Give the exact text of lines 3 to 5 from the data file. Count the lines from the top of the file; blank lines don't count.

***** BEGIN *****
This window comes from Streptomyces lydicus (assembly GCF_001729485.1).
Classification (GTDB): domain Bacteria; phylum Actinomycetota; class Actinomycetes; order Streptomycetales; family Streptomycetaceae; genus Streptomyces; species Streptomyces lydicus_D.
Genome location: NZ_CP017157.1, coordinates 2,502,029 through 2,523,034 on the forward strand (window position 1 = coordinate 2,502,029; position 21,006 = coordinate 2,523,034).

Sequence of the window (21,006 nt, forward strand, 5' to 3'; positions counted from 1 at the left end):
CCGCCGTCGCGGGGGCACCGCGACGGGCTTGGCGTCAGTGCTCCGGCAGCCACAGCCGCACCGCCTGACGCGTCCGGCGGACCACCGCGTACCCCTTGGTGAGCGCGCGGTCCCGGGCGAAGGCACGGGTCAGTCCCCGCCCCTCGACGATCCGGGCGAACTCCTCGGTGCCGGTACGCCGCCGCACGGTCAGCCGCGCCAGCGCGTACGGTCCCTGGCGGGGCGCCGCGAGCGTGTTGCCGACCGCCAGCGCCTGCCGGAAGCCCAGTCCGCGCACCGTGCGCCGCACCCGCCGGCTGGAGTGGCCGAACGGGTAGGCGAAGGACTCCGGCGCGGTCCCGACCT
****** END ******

Genome location: NZ_CP017157.1, coordinates 2,502,029 through 2,523,034 on the forward strand (window position 1 = coordinate 2,502,029; position 21,006 = coordinate 2,523,034).

Sequence of the window (21,006 nt, forward strand, 5' to 3'; positions counted from 1 at the left end):
CCGCCGTCGCGGGGGCACCGCGACGGGCTTGGCGTCAGTGCTCCGGCAGCCACAGCCGCACCGCCTGACGCGTCCGGCGGACCACCGCGTACCCCTTGGTGAGCGCGCGGTCCCGGGCGAAGGCACGGGTCAGTCCCCGCCCCTCGACGATCCGGGCGAACTCCTCGGTGCCGGTACGCCGCCGCACGGTCAGCCGCGCCAGCGCGTACGGTCCCTGGCGGGGCGCCGCGAGCGTGTTGCCGACCGCCAGCGCCTGCCGGAAGCCCAGTCCGCGCACCGTGCGCCGCACCCGCCGGCTGGAGTGGCCGAACGGGTAGGCGAAGGACTCCGGCGCGGTCCCGACCT